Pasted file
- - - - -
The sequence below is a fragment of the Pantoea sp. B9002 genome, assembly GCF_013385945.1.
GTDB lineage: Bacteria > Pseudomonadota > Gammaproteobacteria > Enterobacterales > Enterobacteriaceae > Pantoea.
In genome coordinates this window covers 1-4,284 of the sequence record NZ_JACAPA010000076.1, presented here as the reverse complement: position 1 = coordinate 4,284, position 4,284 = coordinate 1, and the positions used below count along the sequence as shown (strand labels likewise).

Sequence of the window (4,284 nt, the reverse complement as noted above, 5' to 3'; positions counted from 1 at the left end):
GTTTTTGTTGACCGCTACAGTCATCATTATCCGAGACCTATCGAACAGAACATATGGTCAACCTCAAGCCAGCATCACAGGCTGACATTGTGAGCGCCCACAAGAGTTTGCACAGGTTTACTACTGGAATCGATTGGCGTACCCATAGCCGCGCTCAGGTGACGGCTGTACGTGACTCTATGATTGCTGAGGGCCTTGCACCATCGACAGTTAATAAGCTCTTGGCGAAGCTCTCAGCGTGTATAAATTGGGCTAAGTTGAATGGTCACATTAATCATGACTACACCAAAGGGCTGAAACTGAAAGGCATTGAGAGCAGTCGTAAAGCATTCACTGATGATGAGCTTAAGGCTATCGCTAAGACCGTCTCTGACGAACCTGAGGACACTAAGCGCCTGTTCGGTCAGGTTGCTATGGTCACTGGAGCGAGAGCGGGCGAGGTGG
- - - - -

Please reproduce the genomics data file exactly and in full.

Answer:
The sequence below is a fragment of the Pantoea sp. B9002 genome, assembly GCF_013385945.1.
GTDB lineage: Bacteria > Pseudomonadota > Gammaproteobacteria > Enterobacterales > Enterobacteriaceae > Pantoea.
In genome coordinates this window covers 1-4,284 of the sequence record NZ_JACAPA010000076.1, presented here as the reverse complement: position 1 = coordinate 4,284, position 4,284 = coordinate 1, and the positions used below count along the sequence as shown (strand labels likewise).

Sequence of the window (4,284 nt, the reverse complement as noted above, 5' to 3'; positions counted from 1 at the left end):
GTTTTTGTTGACCGCTACAGTCATCATTATCCGAGACCTATCGAACAGAACATATGGTCAACCTCAAGCCAGCATCACAGGCTGACATTGTGAGCGCCCACAAGAGTTTGCACAGGTTTACTACTGGAATCGATTGGCGTACCCATAGCCGCGCTCAGGTGACGGCTGTACGTGACTCTATGATTGCTGAGGGCCTTGCACCATCGACAGTTAATAAGCTCTTGGCGAAGCTCTCAGCGTGTATAAATTGGGCTAAGTTGAATGGTCACATTAATCATGACTACACCAAAGGGCTGAAACTGAAAGGCATTGAGAGCAGTCGTAAAGCATTCACTGATGATGAGCTTAAGGCTATCGCTAAGACCGTCTCTGACGAACCTGAGGACACTAAGCGCCTGTTCGGTCAGGTTGCTATGGTCACTGGAGCGAGAGCGGGCGAGGTGG